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Old January 14th, 2011, 10:13 PM   #1
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Rescuing video tape archives from the floods

I thought I was high and dry in Brisbane with the flooding that we have just had. See this article, etc.

Looks like a heap of video tapes in industrial storage got flood damaged, possibly including 1inch reel to reel video from the 80s of which is a super-rare master.

I'm off to help and given instruction to not throw out any tape as yet. (Hard to rescue something that has been thrown out, if you follow the logic.)

If you have any experience or tips on rescuing tape so that it can be dubbed to something else, I'm all ears. Will check back later tonight.

Thanks in advance.

Andrew
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Old January 14th, 2011, 10:38 PM   #2
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Aust. biggest natural disaster Andrew, the Sydney Morning Herald today headlined it as 'The price of being Australian' Hope you're Ok.

Yrs ago in a storm here, a mates studio magnetic tape library got soaked, 1/4 and 2" tapes. We got the tapes out of their wet boxes and cartons and advice from Ampex was to wipe the reels down and let the tapes dry naturally. The 1/4" dried first and some weeks later, he was able to hand wind them through a loose towel on a machine. Took quite a while working an hour at a time, thankfully the storm water was fairly clean, flood water .. how dirty is it?

As they're wet already, maybe turning a clean water hose on the 1" might remove some flood debris.

Ampex graceously supplied new tape boxes and he was back in business.

Cheers.
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Old January 15th, 2011, 05:05 AM   #3
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River: 1 .... Andrew 0

Still, my losses have been exceptionally minor. Currently getting creative with the use of an oven etc to dry out waterlogged documents from the filing cabinet. So relieved that I had gone through most of the filing cabinet with my scan+shred personal project as this has greatly reduced the load here.

Memo: don't have the oven running too hot or you'll get scorch marks on your documents.

In the meantime, we've heard there is a chemical you can put your tapes in and it will remove all the water present. Waiting for further details as to what this chemical is, and what it would do to the tape itself.

Andrew
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Old January 15th, 2011, 07:46 PM   #4
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Probably a couple of pounds of Silicagel.

Cheers.
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Old January 15th, 2011, 09:28 PM   #5
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Hi, Andrew..............

If it's flood water it will be absolutely filthy and will have capilaried into every single inch of tape that got wet.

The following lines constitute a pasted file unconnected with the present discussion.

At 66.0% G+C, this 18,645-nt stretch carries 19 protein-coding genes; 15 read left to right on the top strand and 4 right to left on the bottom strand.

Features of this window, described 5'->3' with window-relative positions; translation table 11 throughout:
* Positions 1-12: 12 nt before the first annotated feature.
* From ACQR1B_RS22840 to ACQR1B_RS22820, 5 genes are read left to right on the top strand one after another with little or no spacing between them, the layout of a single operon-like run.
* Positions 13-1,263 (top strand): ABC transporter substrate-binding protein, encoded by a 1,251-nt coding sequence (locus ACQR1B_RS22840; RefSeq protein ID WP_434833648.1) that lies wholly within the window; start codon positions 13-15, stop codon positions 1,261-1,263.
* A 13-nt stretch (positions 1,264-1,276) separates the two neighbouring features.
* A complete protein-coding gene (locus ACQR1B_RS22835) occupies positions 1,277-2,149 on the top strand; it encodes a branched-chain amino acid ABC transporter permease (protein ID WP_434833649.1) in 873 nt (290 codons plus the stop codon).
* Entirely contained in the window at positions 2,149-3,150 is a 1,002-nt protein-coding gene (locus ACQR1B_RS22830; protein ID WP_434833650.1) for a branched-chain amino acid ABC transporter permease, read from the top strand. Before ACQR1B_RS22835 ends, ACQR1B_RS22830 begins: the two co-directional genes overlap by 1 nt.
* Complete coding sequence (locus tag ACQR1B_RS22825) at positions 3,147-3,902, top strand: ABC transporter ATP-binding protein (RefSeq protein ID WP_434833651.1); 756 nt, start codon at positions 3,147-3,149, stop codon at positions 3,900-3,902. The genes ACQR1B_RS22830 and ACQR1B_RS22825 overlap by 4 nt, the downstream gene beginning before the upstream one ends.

My best suggestion, if you're up for a mission and a half, if they're wet, throw 'em into a very large container (bath?) and cover them with clean water till you've sorted a clean and dry system (hope your bath holds water better than mine does!).

If they dry out with all that grunge on them you'll never get them clean, hence the bath.

What you really need to do is rig some sort of reel to reel cleaning machine.

Dirty reel spooled via a (running) clean water bath with a couple of sets of immersed soft brushes for both sides of the tape to remove the grunge and flush it away.

Out of the water bath and then you will need to get creative with the drying as that's gonna be one heck of a lot of tape and it needs to be absolutely bone dry.

You could try twisting the tape so that it is vertical and passing it between two opposing very soft rubber squeegies, angled so that they aren't completely perpendicular to the tape path. If they're perpendicular a trapped bit of sh*t will simply score a very nice groove the entire length of the tape.

After the squeegie you either air dry it naturally (that's a long distance in open air) or pass it through a 5 metre length of pvc pipe with a sodding great fan or fans pumping (preferably hot) air into it.

(A local plumbing company should be able to knock you up just the thing using 110 mm drain pipe with about 6 T's for the fan intakes. Just make sure the pipe is lined with something very soft indeed and has no burs or scarf in the tape path).

None of this has been tried or tested by me so I cannot testify to it's suitability, but If I was in your shoes, it's certainly what I'd do if that tape HAD to be rescued.

You may well be able to come up with something far simpler/ different dependent on available gear, time and, of course, money.

Good luck. I'd be interested in how it pans out and what system you eventually end up using.

Regards,


CS
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Old January 16th, 2011, 12:03 PM   #6
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You might be able to handle the washing and drying sort of like they handle roll film, build a series of chambers through which the tape is pulled, maybe 2 baths followed by a bath with a drying agent (alcohol & water?) then force air dry chamber. Adjust speed to allow sufficient dry time.
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Old January 16th, 2011, 02:39 PM   #7
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Fly in ointment time.............

It has occured to me, subsequent to the above post, that there may well be a small problem brewing with the above cleaning & drying system (or any other system as well).

From my 35 mm film days (yes, I trully am THAT ancient) I know just how well a smooth substrate will adhere to another smooth substrate in the presence of water.